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Grass-roots Activists Learn How They Can Defend Israel in the Media

June 30, 2004
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Bobbie Goldstein thought her passion was an asset. It didn’t matter, she said she thought, when her voice would rise and her tone would become more strident when defending Israel at her public appearances. What mattered was that she was getting her feelings across.

Now, the national campaign chairman for State of Israel Bonds realizes her attitude diminished her argument.

“What I need to do is level it off a little bit,” Goldstein said. “Give calm, collected answers that get my point across.”

Goldstein has a private session with a media trainer to thank for her new outlook — part of a three-day conference for pro-Israel advocates in Washington. The conference, conceived by The Israel Project, has as its goal maximizing the pro-Israel arguments of speakers in the media and elsewhere.

With Middle East issues almost always in the news, the program hopes to create a network of Israel advocates who can effectively bac! k the Jewish state in the media in times of crisis, and push for positive news coverage at other times. It is a grass-roots attempt to change what many Jews see as a trend toward negative representations of Israel in American mainstream media.

Unlike most conferences for Israel advocates, this gathering did not begin with discussions of the complexities of Middle East politics, updates on the current situation and predictions for the future.

None of that would have been news to the 300 participants. They are the most active of the active, the best informed of the well informed. These are the people who call in to radio talk shows to make pro-Israel arguments, send Op-Ed letters to local newspapers and take journalists to task for coverage they view as slanted against Israel.

Instead, the conference focused on tailoring their activism to approaches that can get best results. They learned which arguments about Israel’s role in the Middle East and the conflict with ! the Palestinians is sympathetic to non-Jewish media consumers, and how best to make Israel’s case to journalists.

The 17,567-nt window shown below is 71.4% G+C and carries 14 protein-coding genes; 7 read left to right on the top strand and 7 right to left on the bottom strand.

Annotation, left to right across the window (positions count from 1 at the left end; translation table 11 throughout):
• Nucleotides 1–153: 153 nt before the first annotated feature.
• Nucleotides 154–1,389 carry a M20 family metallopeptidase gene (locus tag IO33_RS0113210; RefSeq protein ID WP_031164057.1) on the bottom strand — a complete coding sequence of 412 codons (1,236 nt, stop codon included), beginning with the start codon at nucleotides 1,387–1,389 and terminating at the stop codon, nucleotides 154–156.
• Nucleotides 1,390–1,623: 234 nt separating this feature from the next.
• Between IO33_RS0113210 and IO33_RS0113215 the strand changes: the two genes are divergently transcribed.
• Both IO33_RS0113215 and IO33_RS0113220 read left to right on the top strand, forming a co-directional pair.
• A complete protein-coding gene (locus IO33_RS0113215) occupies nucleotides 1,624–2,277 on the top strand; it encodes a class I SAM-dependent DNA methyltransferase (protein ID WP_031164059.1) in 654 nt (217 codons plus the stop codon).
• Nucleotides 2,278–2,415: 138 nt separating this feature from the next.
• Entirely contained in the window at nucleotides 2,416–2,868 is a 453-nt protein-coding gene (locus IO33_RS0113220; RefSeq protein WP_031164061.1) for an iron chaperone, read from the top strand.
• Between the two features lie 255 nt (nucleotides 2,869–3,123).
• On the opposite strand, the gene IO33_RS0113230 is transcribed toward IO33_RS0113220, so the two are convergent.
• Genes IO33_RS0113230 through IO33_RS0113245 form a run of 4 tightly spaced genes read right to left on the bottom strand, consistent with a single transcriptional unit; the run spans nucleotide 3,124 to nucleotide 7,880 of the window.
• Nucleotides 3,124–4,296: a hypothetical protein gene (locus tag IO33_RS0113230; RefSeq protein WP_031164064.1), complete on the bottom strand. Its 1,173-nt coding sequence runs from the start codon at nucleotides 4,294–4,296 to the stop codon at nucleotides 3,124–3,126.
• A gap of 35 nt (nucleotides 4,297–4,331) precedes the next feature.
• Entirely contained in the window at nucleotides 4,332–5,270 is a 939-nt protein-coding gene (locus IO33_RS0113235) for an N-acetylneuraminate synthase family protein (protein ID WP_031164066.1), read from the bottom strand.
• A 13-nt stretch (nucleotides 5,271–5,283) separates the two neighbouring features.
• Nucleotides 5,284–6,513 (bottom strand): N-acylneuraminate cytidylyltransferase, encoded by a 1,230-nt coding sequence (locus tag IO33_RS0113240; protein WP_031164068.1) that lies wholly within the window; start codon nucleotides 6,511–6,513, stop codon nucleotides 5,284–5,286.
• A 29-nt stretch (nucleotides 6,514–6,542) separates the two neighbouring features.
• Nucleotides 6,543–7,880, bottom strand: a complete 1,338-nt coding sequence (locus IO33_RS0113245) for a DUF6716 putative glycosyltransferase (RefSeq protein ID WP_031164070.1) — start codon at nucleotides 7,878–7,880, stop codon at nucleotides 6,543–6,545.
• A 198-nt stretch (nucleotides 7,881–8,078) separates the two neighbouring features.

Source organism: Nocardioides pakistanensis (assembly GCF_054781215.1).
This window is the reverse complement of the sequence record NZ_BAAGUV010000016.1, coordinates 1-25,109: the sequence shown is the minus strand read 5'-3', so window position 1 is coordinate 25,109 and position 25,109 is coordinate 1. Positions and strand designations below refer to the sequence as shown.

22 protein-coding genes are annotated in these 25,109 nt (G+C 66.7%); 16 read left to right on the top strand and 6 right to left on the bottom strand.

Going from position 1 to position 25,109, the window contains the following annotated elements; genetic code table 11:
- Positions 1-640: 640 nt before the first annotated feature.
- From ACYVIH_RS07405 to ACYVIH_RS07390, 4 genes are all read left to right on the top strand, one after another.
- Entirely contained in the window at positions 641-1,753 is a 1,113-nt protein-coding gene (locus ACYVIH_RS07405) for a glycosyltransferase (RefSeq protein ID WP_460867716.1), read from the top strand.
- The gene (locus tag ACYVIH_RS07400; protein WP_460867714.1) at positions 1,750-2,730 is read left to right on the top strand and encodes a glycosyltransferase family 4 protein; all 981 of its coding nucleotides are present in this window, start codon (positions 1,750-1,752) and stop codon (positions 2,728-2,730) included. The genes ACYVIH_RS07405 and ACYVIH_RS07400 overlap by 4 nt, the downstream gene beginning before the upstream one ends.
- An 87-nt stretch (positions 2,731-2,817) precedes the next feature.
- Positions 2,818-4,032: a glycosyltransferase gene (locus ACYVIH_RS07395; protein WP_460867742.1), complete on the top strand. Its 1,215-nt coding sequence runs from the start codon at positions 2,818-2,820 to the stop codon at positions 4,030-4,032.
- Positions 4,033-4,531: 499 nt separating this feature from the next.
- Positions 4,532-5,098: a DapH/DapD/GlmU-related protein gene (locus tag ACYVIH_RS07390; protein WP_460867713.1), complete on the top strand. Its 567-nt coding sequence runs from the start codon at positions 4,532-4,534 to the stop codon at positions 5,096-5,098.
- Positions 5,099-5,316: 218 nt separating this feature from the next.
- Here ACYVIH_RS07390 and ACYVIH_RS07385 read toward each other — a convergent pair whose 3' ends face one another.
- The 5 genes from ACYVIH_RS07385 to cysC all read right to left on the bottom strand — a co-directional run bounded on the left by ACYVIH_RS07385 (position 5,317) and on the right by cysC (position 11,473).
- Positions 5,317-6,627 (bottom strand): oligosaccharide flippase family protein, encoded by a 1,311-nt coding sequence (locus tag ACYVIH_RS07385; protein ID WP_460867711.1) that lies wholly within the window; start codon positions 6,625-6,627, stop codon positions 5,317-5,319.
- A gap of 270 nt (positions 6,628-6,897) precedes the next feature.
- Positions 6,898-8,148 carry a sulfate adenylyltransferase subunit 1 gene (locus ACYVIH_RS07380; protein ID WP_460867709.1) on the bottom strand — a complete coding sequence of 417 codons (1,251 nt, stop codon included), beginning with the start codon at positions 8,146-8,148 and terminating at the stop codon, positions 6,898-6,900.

“This is media relations for people who used to think media relations was waiting for someone to call you,” said Jennifer Laszlo Mizrahi, a media relations professional who founded The Israel Project.

Speakers highlight the need to stress hope for the future when discussing the Israeli-Palestinian conflict, and the importance of not demonizing the Palestinians.

They also tout the value of long-term relationships with journalists, not just keeping contacts confined to sudden complaints.

The media training borrows approaches from political campaigns and corporate ventures, and it is based on polling of what pro-Israel arguments work for a broader audience.

For example, Mizrahi sought out female spokeswomen for the training seminar. Women test much better, she says; Americans think of Israel as men with guns, and showing a woman reminds them of mothers and grandmothers.

But most importantly, trainees are being ! taught professionalism. An advocate for Israel that is misinformed or combative can do more harm than good.

“Too often we demonize the press and we demonize the Palestinians,” Mizrahi said. “And neither is effective.”

Her approach has raised some eyebrows from Jewish organizational leaders, concerned that The Israel Project is arming dozens of pro-Israel advocates with a status some believe is best left to the professionals. The worry is that some could appear on television or in newspapers lacking a real constituency, but lending credibility for any viewpoint they wish to espouse.

“It is vital that in building relationships with members of the media that one does it in a constructive, nonconfrontational way,” said one Jewish organizational official, who spoke on condition of anonymity, concerned about criticizing the new venture. “If in any manner, this encourages people or accidentally results in people taking an adversarial approach to the media, it can only! worsen these relations.”

Some local Jewish federations sent staf fers to the conference, hoping to co-opt those in their community who were seeking training.

Mizrahi says that even if her new crew of “press ambassadors” makes mistakes, they will be outweighed by the positive benefits of her program.

Participants say they are walking away with a new understanding of how to get results.

Nancy Epstein, an Israel advocate from Bergen County, N.J., said that she realized she needs to practice more before talking about Israel, so that her answers are more polished.

Susan Kone, a New York attorney who regularly calls into radio shows, said she learned that while she knows a lot of details about issues, it is best to keep her responses simple.

“I am going to make sure my message is clear, concise and simple,” Kone said. “The truth is on our side.”

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